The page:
Skip to main content

Noise predictions for a supersonic business jet using advanced take-off procedures

  • J. J. Berton (a1), S. M. Jones (a1), J. A. Seidel (a1) and D. L. Huff (a1)

Supersonic civil aircraft present a unique noise certification challenge. High specific thrust required for supersonic cruise results in high engine exhaust velocity and high levels of jet noise during take-off. Aerodynamics of thin, low-aspect-ratio wings equipped with relatively simple flap systems deepen the challenge. Advanced noise reduction procedures have been proposed for supersonic aircraft. These procedures promise to reduce certification noise levels, but they may require departures from normal reference procedures defined in noise regulations. The subject of this article is a take-off performance and noise assessment of a notional supersonic business jet. Analytical models of an airframe and a supersonic engine derived from a contemporary subsonic turbofan core are developed. These models are used to predict take-off trajectories and certification noise levels. Results indicate advanced take-off procedures are helpful in reducing noise along lateral sidelines.

Corresponding author
Hide All

A version of this paper was presented at the ISABE 2017 Conference, 3-8 September 2017, Manchester, UK.

Hide All
1.Annex 16 to the convention on international civil aviation, Vol. I: Aircraft noise, International Standards, and Recommended Practices-Environmental Protection, 7th ed., July 2014, International Civil Aviation Organization, Montreal, Canada.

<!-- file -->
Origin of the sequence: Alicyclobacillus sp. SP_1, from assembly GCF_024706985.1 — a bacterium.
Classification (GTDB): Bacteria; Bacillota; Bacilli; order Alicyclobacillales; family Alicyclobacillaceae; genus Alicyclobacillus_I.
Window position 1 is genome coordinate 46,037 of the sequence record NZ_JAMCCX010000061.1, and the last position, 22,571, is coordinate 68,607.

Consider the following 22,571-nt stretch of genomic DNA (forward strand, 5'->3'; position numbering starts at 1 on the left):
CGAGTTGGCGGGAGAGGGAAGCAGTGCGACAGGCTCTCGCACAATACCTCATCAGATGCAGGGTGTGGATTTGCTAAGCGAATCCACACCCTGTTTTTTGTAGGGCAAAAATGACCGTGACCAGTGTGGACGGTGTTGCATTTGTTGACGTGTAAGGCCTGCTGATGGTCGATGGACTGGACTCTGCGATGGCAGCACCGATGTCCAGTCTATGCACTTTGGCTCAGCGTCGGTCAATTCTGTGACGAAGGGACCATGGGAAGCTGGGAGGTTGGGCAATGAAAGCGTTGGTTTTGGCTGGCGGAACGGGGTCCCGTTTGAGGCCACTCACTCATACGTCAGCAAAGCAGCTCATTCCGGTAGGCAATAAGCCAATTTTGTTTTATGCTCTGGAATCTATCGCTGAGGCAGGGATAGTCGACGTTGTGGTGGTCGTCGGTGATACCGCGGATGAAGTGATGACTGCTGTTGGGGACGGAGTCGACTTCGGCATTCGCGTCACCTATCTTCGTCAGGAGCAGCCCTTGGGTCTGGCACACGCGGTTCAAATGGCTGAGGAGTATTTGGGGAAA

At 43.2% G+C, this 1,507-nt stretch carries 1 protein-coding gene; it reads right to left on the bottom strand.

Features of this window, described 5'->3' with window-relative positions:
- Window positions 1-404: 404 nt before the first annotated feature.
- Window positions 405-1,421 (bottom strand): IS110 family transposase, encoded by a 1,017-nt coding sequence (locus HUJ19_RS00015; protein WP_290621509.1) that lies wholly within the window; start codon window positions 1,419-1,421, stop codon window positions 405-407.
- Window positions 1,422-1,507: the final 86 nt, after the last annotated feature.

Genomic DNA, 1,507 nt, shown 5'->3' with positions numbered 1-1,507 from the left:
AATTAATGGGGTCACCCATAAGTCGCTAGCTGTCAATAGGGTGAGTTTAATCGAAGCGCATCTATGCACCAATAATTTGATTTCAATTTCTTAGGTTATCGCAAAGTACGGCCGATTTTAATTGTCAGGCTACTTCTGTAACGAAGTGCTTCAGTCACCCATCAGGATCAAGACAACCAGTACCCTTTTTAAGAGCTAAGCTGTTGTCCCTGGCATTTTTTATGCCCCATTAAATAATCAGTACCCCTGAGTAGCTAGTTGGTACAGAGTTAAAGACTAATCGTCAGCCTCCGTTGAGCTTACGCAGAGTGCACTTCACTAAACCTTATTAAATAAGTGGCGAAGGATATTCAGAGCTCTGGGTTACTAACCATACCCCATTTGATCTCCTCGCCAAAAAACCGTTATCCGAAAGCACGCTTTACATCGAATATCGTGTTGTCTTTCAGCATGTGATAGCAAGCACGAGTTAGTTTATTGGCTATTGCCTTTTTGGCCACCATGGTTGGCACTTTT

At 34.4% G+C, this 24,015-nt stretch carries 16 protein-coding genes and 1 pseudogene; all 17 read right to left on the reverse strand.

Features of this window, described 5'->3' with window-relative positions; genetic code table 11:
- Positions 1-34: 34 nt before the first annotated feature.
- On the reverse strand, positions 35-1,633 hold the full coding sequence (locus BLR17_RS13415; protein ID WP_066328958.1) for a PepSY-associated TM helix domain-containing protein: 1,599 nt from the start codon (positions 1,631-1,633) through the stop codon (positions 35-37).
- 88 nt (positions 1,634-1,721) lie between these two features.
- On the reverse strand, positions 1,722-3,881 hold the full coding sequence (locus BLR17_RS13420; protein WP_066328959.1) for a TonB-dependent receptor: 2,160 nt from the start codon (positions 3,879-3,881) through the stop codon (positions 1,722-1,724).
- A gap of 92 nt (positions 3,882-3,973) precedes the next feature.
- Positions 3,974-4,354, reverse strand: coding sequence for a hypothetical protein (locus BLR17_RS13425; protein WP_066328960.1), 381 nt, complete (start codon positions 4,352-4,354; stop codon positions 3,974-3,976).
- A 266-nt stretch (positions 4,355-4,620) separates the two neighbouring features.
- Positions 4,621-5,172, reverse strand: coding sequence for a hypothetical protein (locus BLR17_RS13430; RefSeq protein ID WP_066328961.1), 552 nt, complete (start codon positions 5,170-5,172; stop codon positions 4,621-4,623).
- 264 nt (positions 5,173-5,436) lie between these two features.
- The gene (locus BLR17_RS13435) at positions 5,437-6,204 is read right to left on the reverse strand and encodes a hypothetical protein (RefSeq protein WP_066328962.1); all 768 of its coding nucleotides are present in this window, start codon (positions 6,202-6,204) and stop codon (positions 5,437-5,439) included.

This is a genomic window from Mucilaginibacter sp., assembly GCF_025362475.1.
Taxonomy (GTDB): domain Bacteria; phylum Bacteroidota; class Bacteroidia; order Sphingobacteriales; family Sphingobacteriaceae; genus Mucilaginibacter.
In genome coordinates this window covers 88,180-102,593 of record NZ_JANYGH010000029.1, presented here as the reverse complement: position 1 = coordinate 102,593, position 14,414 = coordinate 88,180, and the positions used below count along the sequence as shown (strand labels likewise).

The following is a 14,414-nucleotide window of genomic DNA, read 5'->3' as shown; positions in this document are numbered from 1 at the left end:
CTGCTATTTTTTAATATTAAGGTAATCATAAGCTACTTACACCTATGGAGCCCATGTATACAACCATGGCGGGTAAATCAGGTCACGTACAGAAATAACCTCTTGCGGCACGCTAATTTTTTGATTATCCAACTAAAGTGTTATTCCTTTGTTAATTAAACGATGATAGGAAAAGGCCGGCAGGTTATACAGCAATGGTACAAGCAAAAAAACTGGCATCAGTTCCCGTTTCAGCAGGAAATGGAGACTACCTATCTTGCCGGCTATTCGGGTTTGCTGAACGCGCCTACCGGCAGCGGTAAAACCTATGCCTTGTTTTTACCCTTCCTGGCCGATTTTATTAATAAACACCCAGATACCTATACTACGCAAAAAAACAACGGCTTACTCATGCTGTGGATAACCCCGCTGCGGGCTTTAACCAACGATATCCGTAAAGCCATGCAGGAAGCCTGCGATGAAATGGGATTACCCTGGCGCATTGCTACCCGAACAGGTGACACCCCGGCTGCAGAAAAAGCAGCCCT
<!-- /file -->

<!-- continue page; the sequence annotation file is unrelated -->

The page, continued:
2.Grantham, , W.D. and Smith, P.M. Development of SCR aircraft take-off and landing procedures for community noise abatement and their impact on flight safety, in Supersonic Cruise Research, NASA CP 2108, 1979, pp 299–333.
3.Boeing Commercial Airplanes, High-speed civil transport study, NASA CR-4233, 1989.
4.Society of Automotive Engineers, Method for predicting lateral attenuation of aircraft noise, Aerospace Information Report 5662, April 2006.
5.Berton, J.J. et al. A comparative propulsion system analysis for the high-speed civil transport, NASA TM 2005-213414, 2005.
6.Morgenstern, J. et al. Advanced concept studies for supersonic commercial transports entering service in the 2018-2020 period phase 2, NASA CR 2015-218719, 2015.
7.Claus, R.W. et al. Numerical propulsion system simulation, Computing Systems in Engineering, 1991, 2, (4), pp 357364.
8.NPSS, Numerical propulsion system simulation, Software Package, Ver. 1.6.5, NASA, 2008.
9.Kirby, M.R. and Mavris, D.N. The environmental design space, 26th Congress of International Council of the Aeronautical Sciences (ICAS), 14–19 September, 2008, Anchorage, Alaska, ICAS 2008-4.7.3.
10.Suder, K.L., Prahst, P.S. and Thorpe, S.A. Results of an advanced fan stage operating over a wide range of speed and bypass ratio, part 1: Fan stage design and experimental results, NASA TM-2011-216769, 2011.
11.Welge, H.R. et al. N+2 supersonic concept development and systems integration, NASA CR-2010-216842, 2010.
12.McCullers, L.A. Aircraft configuration optimization including optimized flight profiles, NASA CP-2327, April 1984, pp 396–412.